Duo euthanasia: Why a happily married couple decided to die together (2024)

ByLinda Pressly,BBC News

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Jan and Els were married for almost five decades. In early June, they died together after being given lethal medication by two doctors. In the Netherlands, this is known as duo-euthanasia. It’s legal, and it’s rare - but every year, more Dutch couples choose to end their lives this way.

Some people might find this article upsetting.

Three days before they voluntarily take their last breath, Jan and Els’ campervan sits on a sunlit marina in Friesland, in the Netherlands’ north. They’re a couple who love being mobile, and have lived most of their marriage in a motorhome, or on boats.

“We tried sometimes [to live] in a pile of stones - a house,” jokes Jan, when I visit them, “but it doesn’t work.”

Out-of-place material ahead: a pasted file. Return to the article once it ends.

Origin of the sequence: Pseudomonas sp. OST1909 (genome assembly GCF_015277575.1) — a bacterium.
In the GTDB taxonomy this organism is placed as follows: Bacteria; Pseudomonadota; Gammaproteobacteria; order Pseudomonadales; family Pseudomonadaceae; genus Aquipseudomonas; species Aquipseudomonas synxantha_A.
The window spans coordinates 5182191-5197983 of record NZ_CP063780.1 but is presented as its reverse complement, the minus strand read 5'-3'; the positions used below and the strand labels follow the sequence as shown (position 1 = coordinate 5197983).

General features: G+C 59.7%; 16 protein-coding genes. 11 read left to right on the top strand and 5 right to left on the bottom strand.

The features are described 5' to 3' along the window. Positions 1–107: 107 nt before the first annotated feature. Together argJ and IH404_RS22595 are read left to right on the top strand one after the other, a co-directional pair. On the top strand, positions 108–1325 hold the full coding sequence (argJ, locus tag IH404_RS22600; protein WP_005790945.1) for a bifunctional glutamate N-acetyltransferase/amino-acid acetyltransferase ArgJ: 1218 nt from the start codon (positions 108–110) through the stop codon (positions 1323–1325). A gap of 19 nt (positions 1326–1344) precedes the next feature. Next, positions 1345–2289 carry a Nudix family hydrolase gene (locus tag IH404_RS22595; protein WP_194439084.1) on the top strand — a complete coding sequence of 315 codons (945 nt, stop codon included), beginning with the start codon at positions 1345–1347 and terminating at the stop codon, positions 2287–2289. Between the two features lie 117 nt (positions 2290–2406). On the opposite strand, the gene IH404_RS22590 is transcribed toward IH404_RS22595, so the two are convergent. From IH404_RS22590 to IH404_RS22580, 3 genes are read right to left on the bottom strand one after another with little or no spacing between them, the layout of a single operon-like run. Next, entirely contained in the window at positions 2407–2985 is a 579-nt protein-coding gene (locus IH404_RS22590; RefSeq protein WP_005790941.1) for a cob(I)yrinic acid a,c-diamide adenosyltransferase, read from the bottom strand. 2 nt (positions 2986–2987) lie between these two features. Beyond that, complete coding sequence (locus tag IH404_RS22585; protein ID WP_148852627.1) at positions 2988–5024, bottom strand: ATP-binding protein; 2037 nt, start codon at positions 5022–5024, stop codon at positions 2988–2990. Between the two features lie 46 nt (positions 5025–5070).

He’s 70, and sits in the swivel driving-seat of the van, one leg bent underneath him in the only position that eases his continuous back pain. His wife, Els, is 71 and has dementia. Now, she struggles to formulate her sentences.

“This is very good,” she says, standing up easily and pointing to her body. “But this is terrible,” she says, pointing to her head.

Jan and Els met in kindergarten - theirs was a lifelong partnership. When he was young, Jan played hockey for the Netherlands’ national youth team, and then became a sports coach. Els trained as a primary school teacher. But it was their shared love of water, boats, and sailing that defined their years together.

As a young couple they lived on a houseboat. They later bought a cargo boat and built a business transporting goods around the Netherlands’ inland waterways.

Meanwhile, Els gave birth to their only son (who asked not to be named). He became a weekly boarder at school and spent weekends with his parents. During school holidays when their child was onboard too, Jan and Els looked for work trips that would take them to interesting places – along the river Rhine, or to the Netherlands’ islands.